Series: Virtualization 2.0 November 28, 2012
Cost and electricity savings
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Reservations about the cloud
In 2008, the Berlin-based institute for innovation and sustainability, Borderstep, recognized server virtualization could slash electricity costs by 50 to 80 percent. Professor Frank Bellosa, Head of the System Architecture Group at the Karlsruhe Institute of Technology understands the processes and technologies required to make this a reality.
According to Germany’s leading ICT industry association (BITKOM), there has been a four-percent fall in the energy needed to operate major IT infrastructures since 2008. However, all data centers and servers in Germany combined still gobble up the equivalent output of four medium-sized coal-fired power plants. This means IT systems account for around 1.8 percent of the country’s total power needs. Against this backdrop, improved virtualization methods are seen by many large enterprises as an attractive way of achieving greater sustainability. One key motivation is the rapidly rising cost of electricity, and another is the huge volume of IT resources businesses deploy. Virtualized server consolidation not only means better load per asset and lower server power consumption. It also pares back electricity demand for the entire infrastructure, for example for uninterruptible power supply devices, cooling systems and the network. “Electricity supply is often geared to peak load, so resources are operated inefficiently when demand is low,” explains Karlsruhe expert Frank Bellosa. Yet, run-of-the-mill virtualization solutions do not have the desired positive impact on energy costs.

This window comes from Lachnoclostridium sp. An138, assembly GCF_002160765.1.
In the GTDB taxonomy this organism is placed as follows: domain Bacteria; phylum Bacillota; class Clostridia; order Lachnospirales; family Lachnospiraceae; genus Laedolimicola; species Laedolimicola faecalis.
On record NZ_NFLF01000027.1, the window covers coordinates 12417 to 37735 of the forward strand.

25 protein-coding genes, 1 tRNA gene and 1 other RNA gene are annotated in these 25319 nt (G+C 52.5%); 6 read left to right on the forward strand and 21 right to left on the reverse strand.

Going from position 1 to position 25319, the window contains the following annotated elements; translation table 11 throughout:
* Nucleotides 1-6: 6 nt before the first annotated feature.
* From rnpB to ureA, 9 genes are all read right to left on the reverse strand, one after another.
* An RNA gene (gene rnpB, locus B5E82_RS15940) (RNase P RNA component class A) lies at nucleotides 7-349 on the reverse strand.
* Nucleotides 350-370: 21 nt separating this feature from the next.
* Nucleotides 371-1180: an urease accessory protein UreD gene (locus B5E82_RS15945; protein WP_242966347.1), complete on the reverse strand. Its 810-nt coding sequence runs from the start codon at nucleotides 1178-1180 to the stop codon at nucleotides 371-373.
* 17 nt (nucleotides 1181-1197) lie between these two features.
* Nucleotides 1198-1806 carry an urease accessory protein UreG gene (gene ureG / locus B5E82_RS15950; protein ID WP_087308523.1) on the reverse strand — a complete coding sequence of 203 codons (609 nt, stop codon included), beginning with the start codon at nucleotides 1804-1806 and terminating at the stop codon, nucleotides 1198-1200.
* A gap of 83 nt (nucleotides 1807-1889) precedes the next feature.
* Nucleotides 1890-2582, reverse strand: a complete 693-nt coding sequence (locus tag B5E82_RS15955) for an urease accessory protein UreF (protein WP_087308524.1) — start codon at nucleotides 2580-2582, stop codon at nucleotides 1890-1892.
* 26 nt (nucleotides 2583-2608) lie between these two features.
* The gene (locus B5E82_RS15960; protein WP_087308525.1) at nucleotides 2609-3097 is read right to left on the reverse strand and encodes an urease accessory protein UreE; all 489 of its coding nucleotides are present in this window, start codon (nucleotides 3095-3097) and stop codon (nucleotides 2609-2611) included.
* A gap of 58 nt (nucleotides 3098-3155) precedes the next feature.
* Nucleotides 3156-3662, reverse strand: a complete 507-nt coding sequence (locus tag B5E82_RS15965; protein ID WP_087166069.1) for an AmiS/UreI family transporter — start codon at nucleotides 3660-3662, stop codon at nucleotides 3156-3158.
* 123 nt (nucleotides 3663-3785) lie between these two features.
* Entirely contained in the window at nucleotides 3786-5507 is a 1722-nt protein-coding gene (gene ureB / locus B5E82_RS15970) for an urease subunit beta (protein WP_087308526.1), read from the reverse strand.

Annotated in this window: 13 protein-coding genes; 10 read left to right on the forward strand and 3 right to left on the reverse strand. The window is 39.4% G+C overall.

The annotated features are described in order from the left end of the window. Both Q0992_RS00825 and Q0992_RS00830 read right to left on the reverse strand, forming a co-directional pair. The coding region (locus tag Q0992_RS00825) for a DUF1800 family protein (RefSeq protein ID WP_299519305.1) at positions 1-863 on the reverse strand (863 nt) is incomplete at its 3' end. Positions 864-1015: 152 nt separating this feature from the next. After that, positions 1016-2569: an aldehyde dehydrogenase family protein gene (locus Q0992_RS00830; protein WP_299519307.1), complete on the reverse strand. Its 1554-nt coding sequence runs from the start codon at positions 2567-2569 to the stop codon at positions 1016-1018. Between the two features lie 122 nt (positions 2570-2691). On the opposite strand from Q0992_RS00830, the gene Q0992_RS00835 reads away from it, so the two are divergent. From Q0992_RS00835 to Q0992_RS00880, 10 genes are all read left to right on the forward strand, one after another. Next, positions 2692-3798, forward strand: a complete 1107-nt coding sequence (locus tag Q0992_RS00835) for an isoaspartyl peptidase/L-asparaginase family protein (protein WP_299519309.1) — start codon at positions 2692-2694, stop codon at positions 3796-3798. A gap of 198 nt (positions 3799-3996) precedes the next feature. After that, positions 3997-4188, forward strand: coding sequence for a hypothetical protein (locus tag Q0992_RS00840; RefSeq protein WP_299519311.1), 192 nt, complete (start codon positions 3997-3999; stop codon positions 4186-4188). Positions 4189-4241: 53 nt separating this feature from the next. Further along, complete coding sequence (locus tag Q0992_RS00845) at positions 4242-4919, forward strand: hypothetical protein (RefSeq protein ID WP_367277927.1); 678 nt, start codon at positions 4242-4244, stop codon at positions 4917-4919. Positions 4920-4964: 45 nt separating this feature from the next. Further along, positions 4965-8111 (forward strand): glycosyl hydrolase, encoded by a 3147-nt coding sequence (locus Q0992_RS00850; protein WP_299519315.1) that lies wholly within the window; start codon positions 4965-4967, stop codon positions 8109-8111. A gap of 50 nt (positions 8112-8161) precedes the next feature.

IT hodgepodge hinders consolidation
Organizations with a hodgepodge of virtualized solutions struggle to consolidate. It can prove tricky, for example, if two virtual servers are not run on the same hardware “because the maintenance contracts call for differing software versions, device drivers or VM environments,” explains Bellosa. Moreover to comply with data-protection legislation, physical separation may be necessary. In other cases, license costs can be an obstacle. “These increase phenomenally where highly scalable infrastructures are involved,” continues Bellosa. In addition, support contracts and guaranteed service levels can sometimes prevent action being taken to make savings, such as the deactivation of CPUs.
Enter certified cloud solutions
One way of resolving these issues is virtualization in a certified cloud. “But all services must be virtualization-ready before making the move,” says Bellosa. “Major corporations and government agencies can certainly virtualize some of their servers in a private cloud. This delivers savings from consolidation, load redistribution and disabling of existing servers. The same is true of a hybrid cloud as long as legal and service quality requirements can be met.” In short, when it comes to virtualization in the cloud, large businesses in particular need the right contracts and the right economies of scale to ensure tangible savings.
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